50% salary bonus: Naked robbery in health sector – Real beneficiaries side-lined
The announcement by President Akufo-Addo that all frontline health workers in the country would receive an additional allowance of 50 percent of their basic salary per month for four months – March, April, May, and June – has reportedly resulted in fraudulent names being submitted to the government as beneficiaries of the scheme.
Intelligence picked up by The Chronicle indicates that people who do not fall under the category of frontline workers have found their names on the list as beneficiaries of the scheme, which is meant to motivate the health workers who are risking their lives to help the government fight the Coronavirus (Covid-19) pandemic.
At the St Theresa’s Hospital at Nkoranza, in the Bono East Region, for instance, The Chronicle understands the names submitted to the Ministry of Health as frontline workers are fraught with fraud.
Some of the names, our sources alleged, are not frontline workers and ought not to have been submitted to the government to benefit from the 50% pay raise for four months.
Some concerned workers and nurses of the hospital, who are not happy with the fraudulent list, have already sent a strong petition to the Chief of Staff at the Presidency, Madam Akosua Frema Osei Opare and copied the Catholic Health Association of Ghana (CHAG), drawing their attention to the issue and the need to reject the list.
The petition, dated May 2, 2020, under the headline ‘Report on FAKE Names used as Frontline Health workers submitted for claims,’ the concerned nurses wrote, “With respect to the government request to hospitals to submit names of front liners assisting the fight against COVID-19 pandemic, we the concerned nurses of the hospital wish to report with great concern to your outfit of fake names submitted as front liners, and the grounds are as follows – All management members have submitted their names, leaving out some nurses who are actually at the forefront of the crusade against the pandemic.”
The concerned nurses argued that though some of their management staff, per the definition of frontline health workers by the government and also by the Christian Health Association, do not qualify for the incentive package, they have still submitted their names as members of the frontline workers.
‘We respectfully crave for your indulgence to carry out full investigations and audit into the list submitted from the hospital, and all hospitals across the country, to avoid wasteful payment and ensure discipline and commitment to augment government’s great and dynamic efforts in leading the crusade against Covid-19.
“We are aware of the government determination in waging war against corruption to ensure open and transparent governance, and we are ready to assist in all regards,” the nurses wrote in their petition.
Meanwhile, the Administrator of St. Theresa’s Hospital, Mr. Francis Tawiah, has denied that the names submitted to the government as frontline workers were fake.
Speaking in a telephone interview with The Chronicle, Mr Francis Tawiah confirmed submitting the list of 40 frontline health workers, but fell short of sharing the names with this reporter.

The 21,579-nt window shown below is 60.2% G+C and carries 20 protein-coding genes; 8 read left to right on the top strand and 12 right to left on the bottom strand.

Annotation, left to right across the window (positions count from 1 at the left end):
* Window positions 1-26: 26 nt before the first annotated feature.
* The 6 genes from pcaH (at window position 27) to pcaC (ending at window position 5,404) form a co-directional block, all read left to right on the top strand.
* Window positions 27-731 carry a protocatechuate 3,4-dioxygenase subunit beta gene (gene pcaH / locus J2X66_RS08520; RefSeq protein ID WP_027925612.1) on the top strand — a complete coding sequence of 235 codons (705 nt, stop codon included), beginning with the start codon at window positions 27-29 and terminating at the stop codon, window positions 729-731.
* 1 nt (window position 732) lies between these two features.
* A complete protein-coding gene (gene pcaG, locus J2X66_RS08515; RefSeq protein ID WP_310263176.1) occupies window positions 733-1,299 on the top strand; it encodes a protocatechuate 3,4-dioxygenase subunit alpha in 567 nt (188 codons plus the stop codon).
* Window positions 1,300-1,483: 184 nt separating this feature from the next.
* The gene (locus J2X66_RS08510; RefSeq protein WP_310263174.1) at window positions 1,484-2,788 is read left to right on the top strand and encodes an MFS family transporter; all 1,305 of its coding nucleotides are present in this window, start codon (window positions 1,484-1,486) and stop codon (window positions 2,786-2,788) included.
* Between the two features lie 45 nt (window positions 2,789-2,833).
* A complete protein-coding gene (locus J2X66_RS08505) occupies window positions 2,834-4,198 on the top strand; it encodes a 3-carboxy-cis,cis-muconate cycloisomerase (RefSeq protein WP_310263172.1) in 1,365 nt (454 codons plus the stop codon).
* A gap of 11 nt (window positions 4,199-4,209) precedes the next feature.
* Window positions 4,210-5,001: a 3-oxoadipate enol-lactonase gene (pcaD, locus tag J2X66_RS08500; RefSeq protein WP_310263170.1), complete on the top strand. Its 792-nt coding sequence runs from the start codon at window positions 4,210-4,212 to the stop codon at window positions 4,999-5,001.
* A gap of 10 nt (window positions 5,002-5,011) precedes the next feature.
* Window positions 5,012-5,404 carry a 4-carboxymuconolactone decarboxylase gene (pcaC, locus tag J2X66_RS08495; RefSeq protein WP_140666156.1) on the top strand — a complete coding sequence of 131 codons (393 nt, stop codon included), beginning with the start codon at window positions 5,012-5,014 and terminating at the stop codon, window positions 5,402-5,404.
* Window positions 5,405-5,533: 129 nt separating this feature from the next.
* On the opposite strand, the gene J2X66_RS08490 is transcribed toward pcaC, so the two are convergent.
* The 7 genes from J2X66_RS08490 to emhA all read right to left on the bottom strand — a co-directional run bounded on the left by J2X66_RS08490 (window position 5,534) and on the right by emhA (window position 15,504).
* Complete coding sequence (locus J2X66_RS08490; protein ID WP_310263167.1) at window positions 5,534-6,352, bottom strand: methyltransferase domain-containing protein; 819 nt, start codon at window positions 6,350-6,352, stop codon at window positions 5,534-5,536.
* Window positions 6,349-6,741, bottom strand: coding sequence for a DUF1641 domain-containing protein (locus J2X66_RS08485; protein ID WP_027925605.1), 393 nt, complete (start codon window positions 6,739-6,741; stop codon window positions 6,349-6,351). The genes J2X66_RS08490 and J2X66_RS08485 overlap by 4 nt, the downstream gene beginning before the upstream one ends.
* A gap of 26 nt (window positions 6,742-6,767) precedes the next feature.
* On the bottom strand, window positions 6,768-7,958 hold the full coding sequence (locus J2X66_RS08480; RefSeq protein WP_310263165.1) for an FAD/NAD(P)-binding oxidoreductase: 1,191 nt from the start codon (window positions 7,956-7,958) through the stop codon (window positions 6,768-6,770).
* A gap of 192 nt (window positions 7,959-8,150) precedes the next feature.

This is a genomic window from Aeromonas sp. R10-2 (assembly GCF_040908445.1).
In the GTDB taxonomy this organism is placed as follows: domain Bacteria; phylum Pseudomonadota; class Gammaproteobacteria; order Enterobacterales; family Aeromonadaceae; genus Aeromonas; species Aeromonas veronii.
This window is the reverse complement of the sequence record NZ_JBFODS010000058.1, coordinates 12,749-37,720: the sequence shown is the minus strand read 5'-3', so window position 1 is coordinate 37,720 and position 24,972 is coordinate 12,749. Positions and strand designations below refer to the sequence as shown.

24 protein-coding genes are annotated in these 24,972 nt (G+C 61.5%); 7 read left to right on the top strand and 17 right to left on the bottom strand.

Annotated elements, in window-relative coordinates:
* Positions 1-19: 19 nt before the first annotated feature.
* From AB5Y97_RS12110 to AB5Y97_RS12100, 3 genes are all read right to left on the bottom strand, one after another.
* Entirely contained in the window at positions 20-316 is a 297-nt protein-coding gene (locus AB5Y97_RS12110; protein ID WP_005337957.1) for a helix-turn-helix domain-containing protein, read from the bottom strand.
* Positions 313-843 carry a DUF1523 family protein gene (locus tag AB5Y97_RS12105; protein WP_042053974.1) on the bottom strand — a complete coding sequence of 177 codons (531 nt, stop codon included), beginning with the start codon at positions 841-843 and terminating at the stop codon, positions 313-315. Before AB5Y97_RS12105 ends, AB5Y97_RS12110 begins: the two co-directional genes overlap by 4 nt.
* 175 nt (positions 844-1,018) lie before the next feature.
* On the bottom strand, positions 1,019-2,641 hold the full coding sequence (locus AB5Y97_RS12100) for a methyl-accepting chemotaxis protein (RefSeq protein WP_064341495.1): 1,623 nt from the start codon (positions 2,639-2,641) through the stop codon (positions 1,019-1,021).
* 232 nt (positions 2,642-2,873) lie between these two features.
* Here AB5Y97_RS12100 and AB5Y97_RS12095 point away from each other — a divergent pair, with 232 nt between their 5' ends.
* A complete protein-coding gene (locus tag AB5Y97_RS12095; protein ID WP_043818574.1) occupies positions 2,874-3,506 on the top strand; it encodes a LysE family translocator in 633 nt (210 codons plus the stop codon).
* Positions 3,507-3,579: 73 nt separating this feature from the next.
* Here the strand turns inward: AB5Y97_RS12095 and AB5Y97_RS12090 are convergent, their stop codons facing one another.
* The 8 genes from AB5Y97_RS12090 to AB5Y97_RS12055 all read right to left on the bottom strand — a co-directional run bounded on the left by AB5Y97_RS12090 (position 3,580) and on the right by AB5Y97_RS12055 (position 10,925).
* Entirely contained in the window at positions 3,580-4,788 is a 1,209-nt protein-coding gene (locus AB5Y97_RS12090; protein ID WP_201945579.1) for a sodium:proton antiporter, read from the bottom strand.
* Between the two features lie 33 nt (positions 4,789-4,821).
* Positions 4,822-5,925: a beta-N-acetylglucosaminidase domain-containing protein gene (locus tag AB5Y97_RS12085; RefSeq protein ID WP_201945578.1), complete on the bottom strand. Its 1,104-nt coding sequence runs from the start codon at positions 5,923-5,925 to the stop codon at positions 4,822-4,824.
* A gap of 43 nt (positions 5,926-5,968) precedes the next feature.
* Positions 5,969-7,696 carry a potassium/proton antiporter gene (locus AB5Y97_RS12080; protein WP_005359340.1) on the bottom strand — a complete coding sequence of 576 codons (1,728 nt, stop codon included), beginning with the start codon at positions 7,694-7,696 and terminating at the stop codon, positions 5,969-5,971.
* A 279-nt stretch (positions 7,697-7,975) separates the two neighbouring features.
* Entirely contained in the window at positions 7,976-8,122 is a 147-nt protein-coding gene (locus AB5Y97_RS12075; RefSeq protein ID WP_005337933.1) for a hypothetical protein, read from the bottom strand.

Mr. Tawiah would also not answer whether or not his name, as an administrator of the hospital, was on the list as a frontline health worker in the fight against the COVID-19.
I cannot share with you the list as submitted,” he said.
Mr Tawiah also denied knowledge that some nurses at the hospital had raised eyebrows over the list of names submitted as frontline health workers by management.
“I am not in the know about nurses kicking against our list. I will be glad if you can share their letter with me,” he told The Chronicle.
The Matron of the hospital, Blandina Dery, on her part, confirmed that management had identified and selected health workers who qualify as frontline health workers in the fight against COVID-19, but could not tell the names on the list.
Admitting she was part of the selection process, the Matron told this reporter in a separate interview that she could not name the beneficiaries and their positions.
“I am sure when you speak to the Administrator, he will be able to give you the list,” she suggested.
Meanwhile, the Christian Health Association of Ghana (CHAG), in a letter addressed to hospitals that fall under CHAG in the Bono, Ahafo and Bono East regions, cautioned their members against submission of names that do not qualify as frontline health workers.
The letter, dated April 18, 2020, and signed by Dr. James Duah, Deputy Executive Director for CHAG, reads: We have analysed all the lists submitted from the various facilities, and our observations are that many facilities have submitted the entire list of their employees on the government payroll, which defeats the purpose of the exercise. We, accordingly, request all facilities to review and resubmit their list to the CHAG Secretariat.
The list should cover the following team departments: Rapid response team heads of department and core staff responsible for coordination, supervision and responding to the COVID 10 activities, staff responsible for screening and trianing at OPD, prescribers at post,
records department staff who have contacts with clients, revenue collectors, laboratory staff at post, staff at emergency units, midwives at NC and delivery suites, mortuary staff, security men on duty.